Ashish Malik: So the first point there is Mexico is a tremendous opportunity and the reason for that is  Mexico is actually taking acres away from the U.S. market. So every year you see acres of strawberries and tomatoes and blueberries growing in Mexico declining in the U.S. just because it’s cheaper to produce those crops down there. The other thing to remember is that a lot of the crops they grow in Mexico are for export purposes into the U.S. into Canada and so this point about residue management.

I don’t know if you recall but we talked about we got an exemption from residue when we got our registration with the EPA is very important to the Mexico growers because when they grow these crops, when they ship them into the U.S. they don’t have to test for residues if off clonal status so the markets kind of perfect for us. So then the question is how do you get the license to operate and that’s where the regulatory process comes in. So we kicked the process off last year. Started doing our first set of trials with the Mexican environmental conditions.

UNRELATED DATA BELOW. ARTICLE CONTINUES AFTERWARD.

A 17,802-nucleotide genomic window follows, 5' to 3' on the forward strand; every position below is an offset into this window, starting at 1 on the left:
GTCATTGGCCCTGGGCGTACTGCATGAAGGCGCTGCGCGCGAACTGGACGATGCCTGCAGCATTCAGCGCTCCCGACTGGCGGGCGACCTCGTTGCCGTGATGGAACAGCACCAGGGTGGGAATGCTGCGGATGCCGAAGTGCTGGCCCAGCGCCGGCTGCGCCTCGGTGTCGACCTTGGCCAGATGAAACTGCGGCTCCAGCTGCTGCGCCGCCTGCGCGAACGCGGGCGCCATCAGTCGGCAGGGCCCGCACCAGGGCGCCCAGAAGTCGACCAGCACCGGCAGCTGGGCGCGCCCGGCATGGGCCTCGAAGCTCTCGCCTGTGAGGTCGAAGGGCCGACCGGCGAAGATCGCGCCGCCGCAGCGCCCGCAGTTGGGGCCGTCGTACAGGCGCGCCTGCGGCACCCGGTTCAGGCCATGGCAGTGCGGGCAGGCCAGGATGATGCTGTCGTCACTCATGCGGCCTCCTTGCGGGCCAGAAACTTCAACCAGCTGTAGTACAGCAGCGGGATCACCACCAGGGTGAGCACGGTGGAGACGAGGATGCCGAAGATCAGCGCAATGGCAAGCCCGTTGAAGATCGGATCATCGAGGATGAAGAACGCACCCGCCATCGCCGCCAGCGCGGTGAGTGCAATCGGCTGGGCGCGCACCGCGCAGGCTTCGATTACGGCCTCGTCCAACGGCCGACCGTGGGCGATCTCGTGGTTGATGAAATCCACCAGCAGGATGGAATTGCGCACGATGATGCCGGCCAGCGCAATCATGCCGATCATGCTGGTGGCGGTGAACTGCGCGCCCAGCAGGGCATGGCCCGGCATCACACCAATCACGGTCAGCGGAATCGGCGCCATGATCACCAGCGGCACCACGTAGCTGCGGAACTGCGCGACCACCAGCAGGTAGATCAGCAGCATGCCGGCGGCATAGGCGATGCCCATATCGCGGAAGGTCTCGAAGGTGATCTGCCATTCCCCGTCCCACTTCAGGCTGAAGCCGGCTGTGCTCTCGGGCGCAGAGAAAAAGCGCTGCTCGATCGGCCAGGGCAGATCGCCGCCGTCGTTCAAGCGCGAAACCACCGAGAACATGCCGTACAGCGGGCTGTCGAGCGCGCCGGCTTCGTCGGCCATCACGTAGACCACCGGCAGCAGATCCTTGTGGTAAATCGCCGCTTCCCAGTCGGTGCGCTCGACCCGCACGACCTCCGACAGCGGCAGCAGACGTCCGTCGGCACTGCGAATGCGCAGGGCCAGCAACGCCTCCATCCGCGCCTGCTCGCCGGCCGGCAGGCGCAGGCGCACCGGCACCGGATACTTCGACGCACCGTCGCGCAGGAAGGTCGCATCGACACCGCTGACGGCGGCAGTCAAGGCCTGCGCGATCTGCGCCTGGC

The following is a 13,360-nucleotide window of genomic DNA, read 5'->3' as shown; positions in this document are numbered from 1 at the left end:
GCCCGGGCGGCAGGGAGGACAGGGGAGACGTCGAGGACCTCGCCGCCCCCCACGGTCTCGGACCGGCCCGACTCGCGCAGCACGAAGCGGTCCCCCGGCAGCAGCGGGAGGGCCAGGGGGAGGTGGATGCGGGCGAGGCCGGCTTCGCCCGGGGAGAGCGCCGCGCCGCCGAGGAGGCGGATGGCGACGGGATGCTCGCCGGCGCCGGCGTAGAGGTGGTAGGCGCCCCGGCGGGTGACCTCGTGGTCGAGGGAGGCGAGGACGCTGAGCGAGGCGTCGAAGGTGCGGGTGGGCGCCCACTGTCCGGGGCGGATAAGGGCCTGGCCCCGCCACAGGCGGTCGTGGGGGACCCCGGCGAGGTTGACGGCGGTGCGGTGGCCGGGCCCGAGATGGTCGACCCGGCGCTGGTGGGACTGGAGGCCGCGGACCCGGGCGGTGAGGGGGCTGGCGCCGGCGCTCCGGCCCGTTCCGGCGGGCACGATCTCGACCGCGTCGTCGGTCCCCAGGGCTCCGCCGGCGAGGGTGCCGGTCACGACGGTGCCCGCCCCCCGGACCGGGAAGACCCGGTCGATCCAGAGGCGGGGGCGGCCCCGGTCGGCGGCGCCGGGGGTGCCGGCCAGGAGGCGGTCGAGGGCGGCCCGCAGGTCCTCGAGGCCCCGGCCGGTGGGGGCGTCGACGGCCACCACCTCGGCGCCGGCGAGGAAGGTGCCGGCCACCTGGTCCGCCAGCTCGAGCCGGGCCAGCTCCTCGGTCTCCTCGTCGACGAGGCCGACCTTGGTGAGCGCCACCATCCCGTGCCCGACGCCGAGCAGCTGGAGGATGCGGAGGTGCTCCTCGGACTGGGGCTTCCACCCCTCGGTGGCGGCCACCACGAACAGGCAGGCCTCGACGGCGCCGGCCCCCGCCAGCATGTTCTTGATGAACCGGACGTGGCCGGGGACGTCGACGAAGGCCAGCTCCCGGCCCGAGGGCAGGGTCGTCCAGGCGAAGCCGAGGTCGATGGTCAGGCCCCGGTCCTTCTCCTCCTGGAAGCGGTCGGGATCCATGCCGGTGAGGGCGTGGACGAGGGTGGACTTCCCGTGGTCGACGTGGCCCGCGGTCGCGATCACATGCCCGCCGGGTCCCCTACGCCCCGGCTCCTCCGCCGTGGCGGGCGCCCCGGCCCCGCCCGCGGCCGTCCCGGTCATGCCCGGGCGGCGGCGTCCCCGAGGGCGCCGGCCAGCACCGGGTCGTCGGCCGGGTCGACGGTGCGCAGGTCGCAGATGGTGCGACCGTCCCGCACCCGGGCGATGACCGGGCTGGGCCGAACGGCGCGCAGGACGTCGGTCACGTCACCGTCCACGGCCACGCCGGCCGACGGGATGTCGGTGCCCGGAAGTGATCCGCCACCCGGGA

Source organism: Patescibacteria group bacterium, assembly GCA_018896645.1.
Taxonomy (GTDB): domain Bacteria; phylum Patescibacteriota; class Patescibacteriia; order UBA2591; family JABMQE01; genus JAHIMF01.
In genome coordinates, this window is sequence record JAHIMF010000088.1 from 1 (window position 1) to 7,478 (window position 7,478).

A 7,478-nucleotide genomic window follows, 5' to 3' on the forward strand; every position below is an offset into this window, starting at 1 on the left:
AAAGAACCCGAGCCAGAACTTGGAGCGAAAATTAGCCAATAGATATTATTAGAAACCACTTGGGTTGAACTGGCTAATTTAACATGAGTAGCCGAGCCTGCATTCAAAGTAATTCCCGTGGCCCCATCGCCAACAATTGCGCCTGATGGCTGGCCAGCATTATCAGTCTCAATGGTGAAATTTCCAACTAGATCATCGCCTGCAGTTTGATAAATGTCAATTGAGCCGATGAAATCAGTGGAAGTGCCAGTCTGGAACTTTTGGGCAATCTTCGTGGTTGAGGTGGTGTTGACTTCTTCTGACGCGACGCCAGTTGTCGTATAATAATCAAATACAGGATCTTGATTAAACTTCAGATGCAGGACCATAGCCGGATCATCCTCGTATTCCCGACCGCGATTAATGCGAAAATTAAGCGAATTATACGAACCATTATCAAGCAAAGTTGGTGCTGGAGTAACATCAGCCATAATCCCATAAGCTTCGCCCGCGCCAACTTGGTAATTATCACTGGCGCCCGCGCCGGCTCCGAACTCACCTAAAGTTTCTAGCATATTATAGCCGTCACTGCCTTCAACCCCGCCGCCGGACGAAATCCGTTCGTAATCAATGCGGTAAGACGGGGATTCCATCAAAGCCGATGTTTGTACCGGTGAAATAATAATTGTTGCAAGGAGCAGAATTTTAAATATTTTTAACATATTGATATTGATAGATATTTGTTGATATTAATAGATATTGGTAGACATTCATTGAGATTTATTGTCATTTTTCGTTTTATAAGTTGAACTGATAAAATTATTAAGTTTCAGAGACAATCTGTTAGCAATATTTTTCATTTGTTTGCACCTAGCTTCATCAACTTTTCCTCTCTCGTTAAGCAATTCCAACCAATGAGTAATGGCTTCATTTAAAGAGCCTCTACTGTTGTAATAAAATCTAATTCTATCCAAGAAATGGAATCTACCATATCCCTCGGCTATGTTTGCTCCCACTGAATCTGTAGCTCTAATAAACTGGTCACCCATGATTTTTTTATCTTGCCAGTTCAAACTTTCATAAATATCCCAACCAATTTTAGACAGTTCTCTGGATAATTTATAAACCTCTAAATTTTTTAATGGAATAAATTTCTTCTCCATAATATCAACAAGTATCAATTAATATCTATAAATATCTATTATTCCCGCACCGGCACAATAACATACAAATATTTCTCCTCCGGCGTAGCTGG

In Mexico you have to do what are called official trials which are government sanctioned and they have to be approved by the government and done through a qualified researcher. So we just completed those, getting the reports written, they’ll get written up with the rest of the regulatory dossier and we expect that the package will be submitted to the regulatory authorities later this year. I’m hopeful still for the first half of this year and and then that’s the official submission to the to the Mexican government.

Capital 10X: I mean obviously you have no control over the Mexican government but you think it’s possible 2020?

Yes, the feedback that we’re getting is that 2020 is possible, but there’s a fair degree of variability.